Wednesday, April 24, 2013

Google Glass in the classroom

Google Glass (Image from Google Glass site)


Google Glass appears in some eyes to be yet another 'shiny device' that schools and education consultants/sellers will jump on and proclaim as the next great device for education. I haven't seen Google Glass apart from the media presented online but I think the naysayers will get this one wrong. 

Education is littered with revolutionary and/or evolutionary technological devices:
  • The BBC Micro
  • PCs of varying age and quality
  • Macs
  • Visualisers
  • Interactive White Boards
  • Netbooks
  • Laptops
  • BeeBots
  • Smart Pens
  • Recorders
  • Tape Players
  • Video recorders
  • DVD players
  • Blu Ray players
  • Audio systems
  • Music Keyboards
  • Game Consoles
  • GPS devices
  • iPad, iPod devices
  • Android devices
The list could go on and on. Many of the devices have fans, many do not. There are those who see no educational benefit in having them whilst others will defend their use and offer research and evidence to back their views. 

Google Glass is a complete unknown. It hasn't even gotten into the public domain yet never mind schools. So how can we even consider it as a device that may or may not offer educational benefits? Will, there is no harm in speculating and that isn't too difficult considering Google Glass won't be a revolution but an evolution in terms of how we interact with technology.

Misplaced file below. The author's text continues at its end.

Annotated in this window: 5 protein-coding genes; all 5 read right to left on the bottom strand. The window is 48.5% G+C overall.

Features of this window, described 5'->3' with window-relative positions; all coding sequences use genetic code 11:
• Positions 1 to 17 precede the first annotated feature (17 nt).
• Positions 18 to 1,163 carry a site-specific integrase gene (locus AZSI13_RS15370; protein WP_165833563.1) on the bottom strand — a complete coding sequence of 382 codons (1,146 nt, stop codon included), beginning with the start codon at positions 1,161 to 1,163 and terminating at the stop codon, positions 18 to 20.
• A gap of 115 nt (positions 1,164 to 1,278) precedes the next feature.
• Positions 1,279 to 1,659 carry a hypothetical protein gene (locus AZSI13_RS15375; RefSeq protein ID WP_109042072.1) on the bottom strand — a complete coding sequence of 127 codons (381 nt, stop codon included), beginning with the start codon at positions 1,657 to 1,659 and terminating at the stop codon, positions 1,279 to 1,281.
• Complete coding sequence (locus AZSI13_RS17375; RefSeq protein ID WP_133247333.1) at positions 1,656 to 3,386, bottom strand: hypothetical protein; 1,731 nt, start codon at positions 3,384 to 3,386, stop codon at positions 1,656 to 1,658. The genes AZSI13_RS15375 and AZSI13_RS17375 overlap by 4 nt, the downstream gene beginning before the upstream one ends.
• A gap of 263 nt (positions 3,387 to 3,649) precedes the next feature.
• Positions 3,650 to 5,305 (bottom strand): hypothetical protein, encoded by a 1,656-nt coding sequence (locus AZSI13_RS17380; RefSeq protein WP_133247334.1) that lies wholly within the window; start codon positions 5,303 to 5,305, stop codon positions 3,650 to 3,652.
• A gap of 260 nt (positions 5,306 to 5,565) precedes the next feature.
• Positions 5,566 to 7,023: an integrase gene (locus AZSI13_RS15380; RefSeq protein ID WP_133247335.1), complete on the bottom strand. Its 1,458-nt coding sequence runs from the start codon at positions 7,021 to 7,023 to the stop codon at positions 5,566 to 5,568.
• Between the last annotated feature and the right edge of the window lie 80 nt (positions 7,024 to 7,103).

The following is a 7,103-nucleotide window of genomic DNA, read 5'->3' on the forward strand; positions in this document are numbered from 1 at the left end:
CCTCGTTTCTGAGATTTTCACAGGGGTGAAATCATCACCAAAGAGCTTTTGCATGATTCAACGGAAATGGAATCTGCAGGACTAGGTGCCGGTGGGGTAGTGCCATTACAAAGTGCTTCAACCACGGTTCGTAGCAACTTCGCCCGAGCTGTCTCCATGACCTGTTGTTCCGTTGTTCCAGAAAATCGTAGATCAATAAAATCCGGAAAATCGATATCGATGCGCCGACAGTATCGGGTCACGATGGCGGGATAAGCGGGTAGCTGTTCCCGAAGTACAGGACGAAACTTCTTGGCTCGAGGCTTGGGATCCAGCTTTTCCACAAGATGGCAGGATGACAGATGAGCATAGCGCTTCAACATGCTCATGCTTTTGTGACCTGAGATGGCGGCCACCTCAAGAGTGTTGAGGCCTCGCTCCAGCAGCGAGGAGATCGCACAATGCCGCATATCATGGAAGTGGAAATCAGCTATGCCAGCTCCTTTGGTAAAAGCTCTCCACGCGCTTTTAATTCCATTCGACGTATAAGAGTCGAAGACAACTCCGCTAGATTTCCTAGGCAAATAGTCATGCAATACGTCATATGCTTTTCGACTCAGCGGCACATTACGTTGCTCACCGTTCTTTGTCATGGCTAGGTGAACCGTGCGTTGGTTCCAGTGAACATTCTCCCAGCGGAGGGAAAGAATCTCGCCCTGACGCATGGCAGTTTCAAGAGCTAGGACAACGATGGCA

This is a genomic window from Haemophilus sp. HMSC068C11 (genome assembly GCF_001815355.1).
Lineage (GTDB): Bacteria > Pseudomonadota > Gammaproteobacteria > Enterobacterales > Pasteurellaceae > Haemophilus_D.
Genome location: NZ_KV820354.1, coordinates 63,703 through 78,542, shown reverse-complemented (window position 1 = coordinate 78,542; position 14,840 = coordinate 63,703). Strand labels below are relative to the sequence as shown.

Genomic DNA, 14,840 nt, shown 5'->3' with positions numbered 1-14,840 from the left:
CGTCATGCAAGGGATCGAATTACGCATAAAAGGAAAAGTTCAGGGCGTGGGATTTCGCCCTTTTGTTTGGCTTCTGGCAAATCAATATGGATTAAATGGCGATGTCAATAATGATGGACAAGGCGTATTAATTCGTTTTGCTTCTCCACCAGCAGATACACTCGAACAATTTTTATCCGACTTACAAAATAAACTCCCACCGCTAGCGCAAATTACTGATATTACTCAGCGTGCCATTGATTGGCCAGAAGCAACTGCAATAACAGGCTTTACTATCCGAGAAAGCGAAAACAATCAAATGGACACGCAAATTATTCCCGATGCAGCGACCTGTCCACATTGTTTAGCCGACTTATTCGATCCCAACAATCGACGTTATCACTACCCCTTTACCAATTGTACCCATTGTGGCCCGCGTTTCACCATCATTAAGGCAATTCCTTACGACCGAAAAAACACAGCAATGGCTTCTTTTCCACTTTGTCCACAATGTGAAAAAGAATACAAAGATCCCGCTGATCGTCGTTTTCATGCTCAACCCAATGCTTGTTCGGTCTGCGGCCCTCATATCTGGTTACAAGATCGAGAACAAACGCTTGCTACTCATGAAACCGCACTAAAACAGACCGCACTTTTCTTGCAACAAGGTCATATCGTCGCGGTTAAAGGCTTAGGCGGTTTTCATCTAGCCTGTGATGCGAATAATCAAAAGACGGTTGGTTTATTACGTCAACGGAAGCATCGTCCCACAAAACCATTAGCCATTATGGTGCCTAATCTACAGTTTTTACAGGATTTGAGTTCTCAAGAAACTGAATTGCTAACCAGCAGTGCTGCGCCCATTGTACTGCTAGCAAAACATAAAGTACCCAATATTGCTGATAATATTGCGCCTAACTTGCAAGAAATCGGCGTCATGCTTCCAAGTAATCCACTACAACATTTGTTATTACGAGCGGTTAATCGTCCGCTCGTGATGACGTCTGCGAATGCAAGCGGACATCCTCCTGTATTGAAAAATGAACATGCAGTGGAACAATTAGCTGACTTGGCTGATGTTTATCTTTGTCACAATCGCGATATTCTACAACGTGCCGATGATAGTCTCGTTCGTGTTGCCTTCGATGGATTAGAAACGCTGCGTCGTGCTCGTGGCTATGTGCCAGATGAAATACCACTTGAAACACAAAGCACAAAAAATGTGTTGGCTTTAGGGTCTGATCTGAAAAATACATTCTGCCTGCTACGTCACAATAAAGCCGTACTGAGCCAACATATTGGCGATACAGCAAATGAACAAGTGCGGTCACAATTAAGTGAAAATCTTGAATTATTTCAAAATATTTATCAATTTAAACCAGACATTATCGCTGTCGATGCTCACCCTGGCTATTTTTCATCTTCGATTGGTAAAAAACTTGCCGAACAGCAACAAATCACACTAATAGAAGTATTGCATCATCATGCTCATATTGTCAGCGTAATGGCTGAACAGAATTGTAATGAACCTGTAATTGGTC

If you have a look at the promotional video and read through the Google Glass 'What it does' site you will immediately recognise many features as an everyday standard in most modern devices. It can record video and take pictures, it captures audio, it can share that with others, it can give you directions, allows you to search online, you can speak to it, send messages and be given translations. Basically it's got many of the features of any mobile smart phone but you wear it on your head as it's a pair of glasses albeit ones with an amazing bit of technology attached. 
So how does it fit into a classroom considering one device costs $1500?

Google Glass costs $1500 now, although I'm guessing it won't cost that when it becomes a worldwide saleable product. I will stick my neck out and say that I can't see it becoming a whole class use device, that is, I could never envisage a class of children wearing Google Glass whilst in class. For now I see this as a device for educators  which could be used to capture evidence of learning unobtrusively. 

Will Google Glass become another expensive technological device consigned to cupboards? We'll have to wait and see.